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Valerie Bryson
in The futures of feminism
Author: Valerie Bryson

This book makes the case for an inclusive form of socialist feminism that will benefit both individuals and societies, and that puts multiply disadvantaged women at its heart. It argues that developing a feminist vocabulary is a key part of feminist politics, and it demystifies some key terms, including patriarchy and intersectionality. The book’s longest chapter engages with fierce disputes between some feminists and some trans women, and suggests possible compromises and ways forward. It argues throughout that the analysis of gender cannot be isolated from that of class or race, that patriarchy is inexorably entangled with capitalism, and that the needs of most women will not be met in an economy based on the pursuit of profit. In making these arguments, it explains why capitalism is not meeting human needs and it highlights the flaws in the ideologies that sustain it; it also shows how the assumptions of neoliberalism are incompatible with anything other than a narrow, elitist form of feminism that has little relevance for most women. Throughout, the book asserts the social, economic and human importance of the unpaid caring and domestic work that has been traditionally done by women, and the need to redistribute this and value it properly. It concludes that the combination of some policy trends, the increased presence of feminists in positions of influence and a rise in all kinds of grassroots activism give grounds for optimism about a future that could be both more feminist and more socialist.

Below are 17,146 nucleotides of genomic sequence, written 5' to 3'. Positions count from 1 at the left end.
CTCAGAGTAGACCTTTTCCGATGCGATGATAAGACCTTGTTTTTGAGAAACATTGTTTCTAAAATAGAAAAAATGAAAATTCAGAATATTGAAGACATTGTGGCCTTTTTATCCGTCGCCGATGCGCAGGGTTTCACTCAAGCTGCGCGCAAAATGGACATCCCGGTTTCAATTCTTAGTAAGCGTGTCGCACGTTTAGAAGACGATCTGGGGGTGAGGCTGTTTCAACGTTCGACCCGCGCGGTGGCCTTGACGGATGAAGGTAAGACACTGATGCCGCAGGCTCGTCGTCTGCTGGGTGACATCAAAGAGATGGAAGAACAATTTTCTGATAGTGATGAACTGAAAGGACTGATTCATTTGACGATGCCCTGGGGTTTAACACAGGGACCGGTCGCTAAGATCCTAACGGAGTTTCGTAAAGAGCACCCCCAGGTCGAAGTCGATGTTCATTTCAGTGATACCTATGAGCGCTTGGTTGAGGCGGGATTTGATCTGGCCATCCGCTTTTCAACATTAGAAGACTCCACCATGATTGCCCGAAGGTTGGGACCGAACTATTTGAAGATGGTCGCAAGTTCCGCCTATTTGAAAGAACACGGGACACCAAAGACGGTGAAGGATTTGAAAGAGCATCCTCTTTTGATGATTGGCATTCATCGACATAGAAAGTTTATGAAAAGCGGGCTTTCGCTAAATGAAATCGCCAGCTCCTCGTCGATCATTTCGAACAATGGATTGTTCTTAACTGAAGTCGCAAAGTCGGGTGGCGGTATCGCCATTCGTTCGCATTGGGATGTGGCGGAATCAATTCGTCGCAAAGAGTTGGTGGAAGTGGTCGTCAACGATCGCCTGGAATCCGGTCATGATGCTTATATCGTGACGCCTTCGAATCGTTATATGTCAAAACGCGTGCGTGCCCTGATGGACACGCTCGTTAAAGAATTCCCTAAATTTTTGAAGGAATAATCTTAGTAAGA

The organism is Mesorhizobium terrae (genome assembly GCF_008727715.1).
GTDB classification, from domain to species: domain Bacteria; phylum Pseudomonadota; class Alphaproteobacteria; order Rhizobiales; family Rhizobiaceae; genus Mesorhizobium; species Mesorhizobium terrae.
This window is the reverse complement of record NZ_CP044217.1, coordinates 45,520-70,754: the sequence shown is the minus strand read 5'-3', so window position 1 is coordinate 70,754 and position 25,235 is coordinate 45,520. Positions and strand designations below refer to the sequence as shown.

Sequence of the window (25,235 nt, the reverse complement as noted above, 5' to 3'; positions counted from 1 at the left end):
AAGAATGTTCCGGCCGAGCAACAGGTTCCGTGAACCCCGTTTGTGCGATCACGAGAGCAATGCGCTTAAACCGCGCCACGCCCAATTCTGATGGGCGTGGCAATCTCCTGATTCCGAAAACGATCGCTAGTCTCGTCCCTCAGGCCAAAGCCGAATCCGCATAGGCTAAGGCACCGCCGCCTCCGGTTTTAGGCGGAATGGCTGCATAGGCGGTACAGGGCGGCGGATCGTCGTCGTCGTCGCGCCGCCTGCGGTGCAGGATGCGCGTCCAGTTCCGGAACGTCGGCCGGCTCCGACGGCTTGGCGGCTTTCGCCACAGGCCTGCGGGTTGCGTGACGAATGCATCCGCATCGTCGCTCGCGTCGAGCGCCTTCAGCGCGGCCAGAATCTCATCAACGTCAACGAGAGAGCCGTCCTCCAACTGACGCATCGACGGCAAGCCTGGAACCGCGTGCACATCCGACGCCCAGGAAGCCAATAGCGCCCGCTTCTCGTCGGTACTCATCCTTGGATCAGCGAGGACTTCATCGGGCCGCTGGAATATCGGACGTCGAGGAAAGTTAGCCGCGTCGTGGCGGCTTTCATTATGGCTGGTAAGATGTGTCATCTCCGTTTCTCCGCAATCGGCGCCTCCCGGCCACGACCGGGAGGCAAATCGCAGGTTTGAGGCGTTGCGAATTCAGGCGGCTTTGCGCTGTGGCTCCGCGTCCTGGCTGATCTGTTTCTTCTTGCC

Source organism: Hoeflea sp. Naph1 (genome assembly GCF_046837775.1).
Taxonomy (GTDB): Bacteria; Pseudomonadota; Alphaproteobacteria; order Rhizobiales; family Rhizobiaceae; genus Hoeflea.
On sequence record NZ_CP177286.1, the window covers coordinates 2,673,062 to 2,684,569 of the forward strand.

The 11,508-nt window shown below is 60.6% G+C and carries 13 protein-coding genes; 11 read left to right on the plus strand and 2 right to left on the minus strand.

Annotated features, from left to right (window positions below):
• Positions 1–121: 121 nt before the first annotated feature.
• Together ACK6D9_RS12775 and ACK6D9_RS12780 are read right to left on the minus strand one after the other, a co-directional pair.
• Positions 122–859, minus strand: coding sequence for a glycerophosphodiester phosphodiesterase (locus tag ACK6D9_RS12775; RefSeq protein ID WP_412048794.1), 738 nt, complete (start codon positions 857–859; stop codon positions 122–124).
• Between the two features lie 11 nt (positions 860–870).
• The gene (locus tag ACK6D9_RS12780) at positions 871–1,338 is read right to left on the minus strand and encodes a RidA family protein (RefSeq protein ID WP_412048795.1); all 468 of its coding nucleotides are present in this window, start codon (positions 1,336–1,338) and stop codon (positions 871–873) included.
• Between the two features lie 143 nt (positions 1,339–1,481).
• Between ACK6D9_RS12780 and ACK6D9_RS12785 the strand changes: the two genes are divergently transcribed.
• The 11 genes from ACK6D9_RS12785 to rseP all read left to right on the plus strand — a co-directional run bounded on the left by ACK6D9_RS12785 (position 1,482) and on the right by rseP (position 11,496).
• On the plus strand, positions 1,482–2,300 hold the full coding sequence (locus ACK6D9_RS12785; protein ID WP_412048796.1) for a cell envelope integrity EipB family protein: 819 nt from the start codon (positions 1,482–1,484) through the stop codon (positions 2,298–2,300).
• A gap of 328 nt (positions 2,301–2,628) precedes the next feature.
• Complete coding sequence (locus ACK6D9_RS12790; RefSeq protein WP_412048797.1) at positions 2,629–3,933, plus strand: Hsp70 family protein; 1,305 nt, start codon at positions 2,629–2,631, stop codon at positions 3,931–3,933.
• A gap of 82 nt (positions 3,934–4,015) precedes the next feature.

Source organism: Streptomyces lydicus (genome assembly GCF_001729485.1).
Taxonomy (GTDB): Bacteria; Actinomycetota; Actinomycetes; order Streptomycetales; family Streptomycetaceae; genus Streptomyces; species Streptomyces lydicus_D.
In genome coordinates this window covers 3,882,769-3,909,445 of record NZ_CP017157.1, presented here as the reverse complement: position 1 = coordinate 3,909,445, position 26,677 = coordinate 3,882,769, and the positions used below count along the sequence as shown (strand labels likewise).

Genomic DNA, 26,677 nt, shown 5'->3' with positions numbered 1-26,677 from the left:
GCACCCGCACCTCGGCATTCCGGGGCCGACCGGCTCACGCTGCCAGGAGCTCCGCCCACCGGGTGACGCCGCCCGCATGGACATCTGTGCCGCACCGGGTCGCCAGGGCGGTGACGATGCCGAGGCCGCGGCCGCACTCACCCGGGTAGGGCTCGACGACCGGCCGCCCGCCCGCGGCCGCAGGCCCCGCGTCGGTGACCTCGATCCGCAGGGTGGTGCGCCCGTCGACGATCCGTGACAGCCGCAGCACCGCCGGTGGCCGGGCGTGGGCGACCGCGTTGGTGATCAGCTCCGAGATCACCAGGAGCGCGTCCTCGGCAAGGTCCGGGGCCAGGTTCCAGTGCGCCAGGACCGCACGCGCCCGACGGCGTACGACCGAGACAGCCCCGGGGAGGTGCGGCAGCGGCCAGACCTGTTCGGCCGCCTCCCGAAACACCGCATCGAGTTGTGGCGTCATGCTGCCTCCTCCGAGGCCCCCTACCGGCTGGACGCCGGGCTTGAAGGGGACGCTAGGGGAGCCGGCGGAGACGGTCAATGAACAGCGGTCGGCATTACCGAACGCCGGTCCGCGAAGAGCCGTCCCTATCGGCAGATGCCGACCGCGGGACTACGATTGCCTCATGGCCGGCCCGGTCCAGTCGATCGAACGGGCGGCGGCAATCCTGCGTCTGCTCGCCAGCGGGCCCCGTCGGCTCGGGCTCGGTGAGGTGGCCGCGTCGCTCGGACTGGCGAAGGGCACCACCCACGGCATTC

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A dry word that can make a lot of sense
Valerie Bryson

This chapter addresses fierce disputes between some feminists and some trans women and their supporters. It draws on feminist critiques of binary oppositional thinking to explore some of the complexities of trans politics, and to explore commonalities as well as differences between apparently opposing groups. Its final sections address a number of practical issues, including whether trans women have a right to access women-only spaces, to compete against cis women in sports, or to be included in measures (such as all-women shortlists) designed to counter discrimination against women. The chapter seeks to move beyond heated disagreements, and it argues that cis and trans feminists should focus their energies on the interests they have in common, rather than on fighting each other. It concludes by suggesting that sex should no longer be the basis of our legal identity.